The second and optional third row of seats sit “theatre-style” 40mm respectively higher to improve visibility. Despite that, there’s no shortage of headroom in any row – another cross-over signature. There’s also enough room in the second row to seat three adults side-by-side.
The second row slides fore and aft to aid both access and foot room when the third row is installed. The second row also folds flat to aid third row access, although that still means small feet will be treading all over the seatback on the way through. That’s when they can be bothered to operate the mechanism. Impatience will dictate they often simply clamber over the seat.
A flip-forward function on the second row seat could have been the better bet here. Nevertheless, the opening mechanism and access to it seems well thought out, solid and simple.
The third row is quite upright and really designed for kids and young teenagers. Adults would not want to spend much more than an hour stuck back there. Call this a 5+2 rather than a seven-seater.
The seat base stows cleverly, the base sliding back into a hole under the luggage compartment while the back folds forward, forming a 1.8-metre plus flat floor in tandem with the second row.
There are plenty of neat Aussie touches – like the rear compartment cover that can support a slab of beer and the luggage compartment that is wide enough to accommodate full size golf bags.
TWO Territorys were available for the media to sample – a high-spec RWD and a base-spec all-wheel drive, both five-seaters. One lap of the course in each car was allocated, one time driving and one time as a rear-seat passenger.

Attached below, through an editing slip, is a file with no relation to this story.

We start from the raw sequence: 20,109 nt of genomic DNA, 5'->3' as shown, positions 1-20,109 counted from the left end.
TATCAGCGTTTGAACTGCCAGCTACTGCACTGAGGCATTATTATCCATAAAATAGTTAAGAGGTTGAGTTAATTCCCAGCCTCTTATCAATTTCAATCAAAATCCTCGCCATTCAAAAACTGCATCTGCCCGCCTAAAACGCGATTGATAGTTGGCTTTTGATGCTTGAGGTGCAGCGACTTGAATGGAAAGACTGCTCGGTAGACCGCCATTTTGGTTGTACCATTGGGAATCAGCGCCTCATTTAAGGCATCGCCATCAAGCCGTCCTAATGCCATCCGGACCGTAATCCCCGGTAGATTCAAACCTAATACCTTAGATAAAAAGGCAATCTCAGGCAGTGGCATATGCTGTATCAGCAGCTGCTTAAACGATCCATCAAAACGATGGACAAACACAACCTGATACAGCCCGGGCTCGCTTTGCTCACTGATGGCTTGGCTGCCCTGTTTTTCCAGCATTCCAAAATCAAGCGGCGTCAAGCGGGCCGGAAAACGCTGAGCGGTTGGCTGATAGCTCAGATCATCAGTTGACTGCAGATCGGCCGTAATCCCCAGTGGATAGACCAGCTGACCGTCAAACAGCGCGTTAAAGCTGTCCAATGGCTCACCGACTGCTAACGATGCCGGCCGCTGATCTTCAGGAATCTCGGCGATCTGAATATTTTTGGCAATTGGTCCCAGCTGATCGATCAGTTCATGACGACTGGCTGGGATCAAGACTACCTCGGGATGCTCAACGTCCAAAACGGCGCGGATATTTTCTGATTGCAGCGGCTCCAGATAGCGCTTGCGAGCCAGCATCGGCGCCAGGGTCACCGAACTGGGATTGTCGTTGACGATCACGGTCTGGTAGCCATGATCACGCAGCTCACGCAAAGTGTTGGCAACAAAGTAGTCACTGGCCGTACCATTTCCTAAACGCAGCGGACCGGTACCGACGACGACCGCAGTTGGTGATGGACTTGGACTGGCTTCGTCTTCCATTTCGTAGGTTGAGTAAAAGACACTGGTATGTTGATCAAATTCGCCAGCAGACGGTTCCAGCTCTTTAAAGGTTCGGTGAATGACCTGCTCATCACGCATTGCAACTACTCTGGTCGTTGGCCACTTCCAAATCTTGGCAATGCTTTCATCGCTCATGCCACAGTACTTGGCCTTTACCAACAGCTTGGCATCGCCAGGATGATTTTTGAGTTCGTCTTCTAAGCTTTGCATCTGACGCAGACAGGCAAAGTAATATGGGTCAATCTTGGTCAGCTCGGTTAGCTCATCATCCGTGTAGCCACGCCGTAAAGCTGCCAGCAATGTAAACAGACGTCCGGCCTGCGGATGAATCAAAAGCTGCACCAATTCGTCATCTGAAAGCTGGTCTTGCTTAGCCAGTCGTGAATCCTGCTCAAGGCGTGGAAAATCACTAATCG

The course was a combination of gravel and tar, much of it winding. An 80km/h speed limit was imposed – not by Ford but the facility - just to make the assessment that much more restricted.
But some things were still pretty obvious. Like the fact that Territory – even in rear-drive form – is light years ahead of Ford’s only other locally-build seven-seat offering – the Falcon wagon.
As it should be, considering it has a much more sophisticated suspension underpinning it. But not only was the grip far better on even chopped-out gravel sweepers and potholes where a leaf-sprung Falcon would be sideways, it was also still car-like with its responsive steering and limited bodyroll.
It’s way too easy to make a definitive call, but on suspension and chassis basics, it seems Ford is on the right track with Territory. Which is no surprise considering the amount of effort that’s gone into it. (For more on that go to our story “Ford Territory: New suspension revealed”, published in the Future Models section of this site on August 19.)
There were no serious challenges for the four-wheel drive version, which uses a stability control-based traction system mated to three open differentials and the same New Venture Gear transfer case as the Holden Adventra and BMW X5. (For more on that go to our story “Ford Territory: Stability set for debut”, published in the Future Models section of this site on September 16.)
Other impressions? The BA-sourced Barra 182 engine and updated four-speed automatic transmissions with sequential sports shift remains an impressively smooth unit, although acceleration did not seem as sparkling in Territory, a reflection of the increased kerb weight Territory totes around.
Up front, Territory is noticeably quieter than Falcon and that’s reflective of more NVH work that has gone on quelling engine and road noise since BA was released. Sitting in the second row though, the exhaust noise was rather too intrusive, something Ford promises is already being fixed.
Back there in the second row the ride also seemed a bit jittery and the seat a little flat and unsupportive. That’s a constrast to the newly designed drivers’ seat, which seems to offer excellent support.
But don’t take all that as gospel just yet. Nine kilometres of driving a prototype is enough merely to tell us that Ford seems to be heading in the right direction with Territory.
But there are plenty of kilometres that need to be covered yet.